Current position of the SSV Robert C. Seamans. Click on the vessel to view position history. Use the tools, top right, to change the map style or view data layers. Dates and times use GMT (Greenwich Mean Time).
SEA Currents: SSV Robert C. Seamans
August 01, 2017
4°39.6’S x 174°32.8’W
Ship’s Heading & Speed
Moored at Nikumaroro
All sails furled
Partly cloudy, some squalls on the horizon, 31°C. Easterly winds and 2 foot seas.
My day started at 00:30, when I woke up to Veronica whispering my name. Twenty minutes later, I was standing on the deck in the moonlight ready for dawn watch. On the northern horizon, we could barely see the dark stripe that was the island of Nikumaroro. There is a particular spot by the island where we wanted to do our scientific sampling, but we planned to approach it during the day. So we had a pretty unusual watch, in that we were hove to (stopped) all night, drifting slowly with the wind. I spent a lot of the six hours stargazing with Maddi and Kareati, looking for constellations and trying to remember the stories behind them. Once the moon set, we could see the Milky Way more clearly than I’ve ever seen it, and I saw more shooting stars than I could count. Maddi swears she saw aliens, and we also saw an airplane – a rare sight in this remote corner of the world. Once there was just enough light that we could see the horizon (nautical twilight), Adrienne brought out the sextant, and she and Aidan used it to calculate our position based on the stars. By the time the sun was fully up, C Watch was out on deck ready to take over the ship, and B Watch was ready to eat breakfast and go to bed.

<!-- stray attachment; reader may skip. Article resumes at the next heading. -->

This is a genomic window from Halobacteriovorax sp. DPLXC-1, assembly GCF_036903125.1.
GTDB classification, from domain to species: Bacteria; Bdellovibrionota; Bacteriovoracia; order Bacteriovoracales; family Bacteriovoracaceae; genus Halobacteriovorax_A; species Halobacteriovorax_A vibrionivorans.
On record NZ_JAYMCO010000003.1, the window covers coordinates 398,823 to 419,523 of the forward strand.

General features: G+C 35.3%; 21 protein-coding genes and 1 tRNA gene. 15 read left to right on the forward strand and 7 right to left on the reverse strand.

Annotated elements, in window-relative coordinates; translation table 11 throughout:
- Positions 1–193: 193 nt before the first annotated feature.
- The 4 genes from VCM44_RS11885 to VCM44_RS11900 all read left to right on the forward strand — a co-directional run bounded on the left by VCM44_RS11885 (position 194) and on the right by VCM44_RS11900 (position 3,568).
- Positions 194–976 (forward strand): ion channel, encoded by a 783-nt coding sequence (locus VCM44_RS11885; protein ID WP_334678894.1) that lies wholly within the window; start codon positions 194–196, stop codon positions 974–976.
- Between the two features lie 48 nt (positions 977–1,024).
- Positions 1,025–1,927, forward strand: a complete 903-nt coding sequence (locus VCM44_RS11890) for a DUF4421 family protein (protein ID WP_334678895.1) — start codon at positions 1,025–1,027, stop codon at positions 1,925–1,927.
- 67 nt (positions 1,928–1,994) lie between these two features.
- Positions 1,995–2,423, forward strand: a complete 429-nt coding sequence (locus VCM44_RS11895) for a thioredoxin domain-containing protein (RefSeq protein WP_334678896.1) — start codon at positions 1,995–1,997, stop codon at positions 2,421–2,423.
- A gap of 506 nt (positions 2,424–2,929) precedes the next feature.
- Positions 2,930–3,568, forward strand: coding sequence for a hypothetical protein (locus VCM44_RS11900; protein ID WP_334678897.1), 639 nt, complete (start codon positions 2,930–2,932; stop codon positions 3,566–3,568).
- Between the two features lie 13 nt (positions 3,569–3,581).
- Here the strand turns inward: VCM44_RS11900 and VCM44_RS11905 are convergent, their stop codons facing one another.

I woke up again at lunch time, and we were right next to the island this time. In fact, we are moored to the shipwreck of the SS Norwich City, which crashed on the reefs at Nikumaroro in 1929 en route from Australia to Hawaii. After lunch, we had class, and then went for a swim. We jumped off the bowsprit of the SSV Robert C. Seamans, and as I stared down into the water, too deep to see anything but blue, I saw a shark (it was only 3 feet, Mom!) circling below me. Frigate birds and boobies chattered above us and (supposedly), ghosts and spirits watched us from the forests of Nikumaroro. As we’re moored for the time being, we had a break from our normal watch responsibilities, and I spent the afternoon learning some chords on the ukulele from Adrielle and reading in the shade. As we ate Assistant Steward Isaac’s Jamaican jerk chicken for dinner in the gathering darkness, we watched sharks investigate the ship, attracted by our lights.
Nikumaroro is a long way from anywhere and probably not somewhere you’ve heard of, but actually it’s quite significant. If you take a few minutes to read its Wikipedia article, you’ll find some pretty convincing evidence that the famous aviator, Amelia Earhart, crashed here. We’ll get a chance to explore the island tomorrow, and maybe we’ll find more evidence of Amelia’s presence. It seems a little far-fetched, but I would have been pretty skeptical too five months ago if you told me I’d find myself living on a ship in the South Pacific. Every day has little, unexpected surprises, and I don’t think there is any way I could predict what else this adventure will bring. I’m going to shore tomorrow at 09:00. I have no idea what it will be like, and I could not be more excited to find out.
To my friends and family keeping up with this blog – thank you for helping me get here, I love and miss you.
- Claire Bradham